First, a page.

On the day of Pentecost, the people gathered in the upper room experienced the most incredible event in their lives. It’s a wild experience. It’s beyond their imagination. There was a stormy sound, like “the rush of a violent wind,” like a tornado. It came down suddenly from heaven and filled the entire house. There was a strange vision. Flames of fire, like tongues, touched the heads of the people. There was an unfathomable wonder. The believers were gifted with the ability to speak fluently in a new language. In the presence of this Spirit of God, there was communication over any human barriers and unity within people’s diversity and differences. This event truly surpassed any human understanding. So the onlookers “were amazed and perplexed, saying to one another, ‘What does this mean?’” And they sneered and said, ‘They are filled with new wine.’”
For sure, this first day of Pentecost was full of wonder and divine mystery. And today, we are celebrating another day of Pentecost with all Christians in the world. We praise together the coming of the Holy Spirit who gave birth to the church. But we know, today we may not have the same dramatic event. We don’t expect the Spirit to descend on us like the strong wind of fire and embolden us to preach the gospel to anyone we meet. We don’t expect that, do we? Yes, we better admit, we wouldn’t have such drama today.
Nonetheless, I believe, there’s at least one thing we can surely do even today. What is it? I think, that is, to be open-minded to the new possibilities of God. We may open ourselves to the unexpected visit of the Holy Spirit in our lives. And we may open our hearts to fresh changes and new experiences. We’ll never know what is going to happen in our lives in the presence of the Spirit. God may do something totally new, something radically unimaginable here and now with us. Yes,why not?
But I know, it’s very hard to be open-minded. It’s truly easier said than done. Think about our human nature and our ego. We are naturally inclined to avoid any sudden surprises. We don’t like any unexpected events and changes in life. It’s because we want control over our life. We always feel like our life is in the way it should be when we can plan on it and manage it.
And in this light, we can understand the onlookers of the Pentecost event. They were just the same as us, just usual humans. They were so surprised when they witnessed the unforeseen work of the Spirit. In such strange situation, they tried not to lose themselves and not to lose control. So they came up with some words to grasp and delimit this event. And they finally figured the closest possible description. That was, drunkenness. They define the experience of the believers as mere drunkenness, saying “Look at them. They are acting like being filled with new wine. Yes, they are.”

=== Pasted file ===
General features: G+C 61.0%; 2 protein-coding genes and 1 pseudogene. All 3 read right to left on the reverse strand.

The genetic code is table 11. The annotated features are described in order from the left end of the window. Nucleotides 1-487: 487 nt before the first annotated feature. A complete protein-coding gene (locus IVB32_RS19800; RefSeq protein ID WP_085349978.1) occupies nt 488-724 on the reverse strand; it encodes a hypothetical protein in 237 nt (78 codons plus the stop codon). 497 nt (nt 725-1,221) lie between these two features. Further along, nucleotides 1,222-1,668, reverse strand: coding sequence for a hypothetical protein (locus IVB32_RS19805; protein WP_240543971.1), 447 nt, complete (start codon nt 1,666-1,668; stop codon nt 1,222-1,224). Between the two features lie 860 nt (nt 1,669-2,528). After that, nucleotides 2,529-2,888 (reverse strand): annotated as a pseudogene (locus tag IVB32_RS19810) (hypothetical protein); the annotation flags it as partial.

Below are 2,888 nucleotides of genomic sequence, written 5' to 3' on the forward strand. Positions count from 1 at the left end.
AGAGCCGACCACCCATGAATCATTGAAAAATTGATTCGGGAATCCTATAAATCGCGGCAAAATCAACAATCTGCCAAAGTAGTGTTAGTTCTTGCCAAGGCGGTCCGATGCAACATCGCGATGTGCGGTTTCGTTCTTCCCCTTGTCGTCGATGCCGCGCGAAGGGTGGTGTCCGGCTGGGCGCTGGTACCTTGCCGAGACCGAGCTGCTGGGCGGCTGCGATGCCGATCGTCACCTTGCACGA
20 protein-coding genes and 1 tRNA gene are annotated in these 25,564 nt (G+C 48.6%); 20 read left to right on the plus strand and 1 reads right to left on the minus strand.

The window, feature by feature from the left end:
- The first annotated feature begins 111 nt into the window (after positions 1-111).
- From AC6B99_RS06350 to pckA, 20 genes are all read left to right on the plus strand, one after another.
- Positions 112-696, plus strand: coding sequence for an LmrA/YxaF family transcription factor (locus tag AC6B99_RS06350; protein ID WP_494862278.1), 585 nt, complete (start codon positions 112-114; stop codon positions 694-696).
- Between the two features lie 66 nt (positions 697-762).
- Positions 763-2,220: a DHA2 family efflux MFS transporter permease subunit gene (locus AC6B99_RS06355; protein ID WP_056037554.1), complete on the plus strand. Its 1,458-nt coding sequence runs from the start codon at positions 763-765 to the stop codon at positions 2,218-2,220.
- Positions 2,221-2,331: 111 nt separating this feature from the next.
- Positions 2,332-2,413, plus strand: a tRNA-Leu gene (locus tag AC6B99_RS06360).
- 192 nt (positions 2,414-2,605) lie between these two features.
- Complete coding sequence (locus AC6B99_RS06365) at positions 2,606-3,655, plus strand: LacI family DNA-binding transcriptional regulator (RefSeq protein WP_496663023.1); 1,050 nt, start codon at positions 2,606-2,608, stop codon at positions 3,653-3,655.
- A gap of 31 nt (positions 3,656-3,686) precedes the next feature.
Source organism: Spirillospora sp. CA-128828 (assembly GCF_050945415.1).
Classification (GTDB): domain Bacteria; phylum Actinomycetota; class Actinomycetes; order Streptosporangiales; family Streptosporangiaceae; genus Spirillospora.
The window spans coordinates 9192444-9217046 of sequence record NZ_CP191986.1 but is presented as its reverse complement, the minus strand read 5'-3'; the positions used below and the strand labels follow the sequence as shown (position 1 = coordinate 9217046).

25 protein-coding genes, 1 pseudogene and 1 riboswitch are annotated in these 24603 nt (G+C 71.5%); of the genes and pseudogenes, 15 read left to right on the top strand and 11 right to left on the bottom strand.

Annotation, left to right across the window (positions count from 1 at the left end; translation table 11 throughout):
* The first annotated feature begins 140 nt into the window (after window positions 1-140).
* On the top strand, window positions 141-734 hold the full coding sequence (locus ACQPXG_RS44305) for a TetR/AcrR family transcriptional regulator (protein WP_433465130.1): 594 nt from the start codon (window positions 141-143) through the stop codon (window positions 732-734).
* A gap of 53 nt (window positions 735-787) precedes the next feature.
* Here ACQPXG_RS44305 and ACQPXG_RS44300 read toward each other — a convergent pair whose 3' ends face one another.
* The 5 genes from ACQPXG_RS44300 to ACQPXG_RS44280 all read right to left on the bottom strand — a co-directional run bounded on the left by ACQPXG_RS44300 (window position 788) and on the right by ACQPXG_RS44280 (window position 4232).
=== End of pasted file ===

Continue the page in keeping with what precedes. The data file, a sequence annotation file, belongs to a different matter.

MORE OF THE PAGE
This was how those onlookers close off themselves from the astonishing work of the Spirit. And how about us? Don’t we sometimes do the same? How much and how often are we open to the new possibilities of God? On this new day of Pentecost, I believe the Holy Spirit inspires us to honestly look into our hearts. Are we like those earliest believers on the upper room? Do we joyfully open our hearts to the Spirit and yield our control for the amazing presence of the Spirit within us? Or, are we more like those onlookers? Do we just follow our will and delimit the work of the Spirit on our own terms, saying, “been there and done that”? And are we willing for the Spirit to grasp us and use us in a way out of our expectation? Or, are we willing for our ego to hold initiative of our life and lead us in our own preferred ways?
The temptation to close off ourselves from the unexpected work of the Spirit is strong, very strong. But today’s Acts reading testifies to a certain truth and promise for us. If we truly open our hearts to the Holy Spirit and give way to her, the Spirit will get ahold of us and have her way with us. If we surrender our will to control and give room to the Spirit, she will dwell in us and mold us to be more like Jesus. And this is what we call “the way of sanctification,” “the way of holy living.” We know this work of the Spirit can happen in our lives if we truly believe.
Faithful friends in Christ, the great ancestors of faith, spirituals, and theologians in the whole history of Christianity basically teach us this truth, this promise of our salvation, our new life. Our journey of new life is the journey of opening ourselves more and more to God by emptying ourselves. And the more we are open to God, the more the Spirit abides in us, and the more we become sanctified and Christ-like. In the presence of the Holy Spirit, this journey may not go as we expected. The direction of this journey may be suddenly changed. Our planned itinerary may be turned upside down. But isn’t our goal of Christian life to follow Jesus and be more like him anyway? Then, why not? Why not give way, give room to the Holy Spirit? Why not let go of our way, our plan, our control, our will?
Today, let us truly open ourselves to the new and unexpected possibilities of the Holy Spirit. Then, only then, we may experience true Pentecost among us. As the believers of Jesus Christ our Lord, we all have received the Holy Spirit and we are living our lives in the presence of this Spirit of Jesus. This is what Jesus promises in today’s Gospel reading. Thus, for our journey of sanctification, all we need to do is to open our hearts to this ever-present Spirit. In your time of prayer and reflection, ask this Spirit to awaken you and lead your way. Why not? Ask this Spirit to dwell in you and inspire you to keep up the good work of faith. Ask this Spirit to surprise you sometimes and turn you upside down to remain truthful and faithful to Jesus only. And ask this Spirit to come and set you on fire of love that you can love others as yourselves. Open your heart. Give way and give room to the Holy Spirit today. Why not?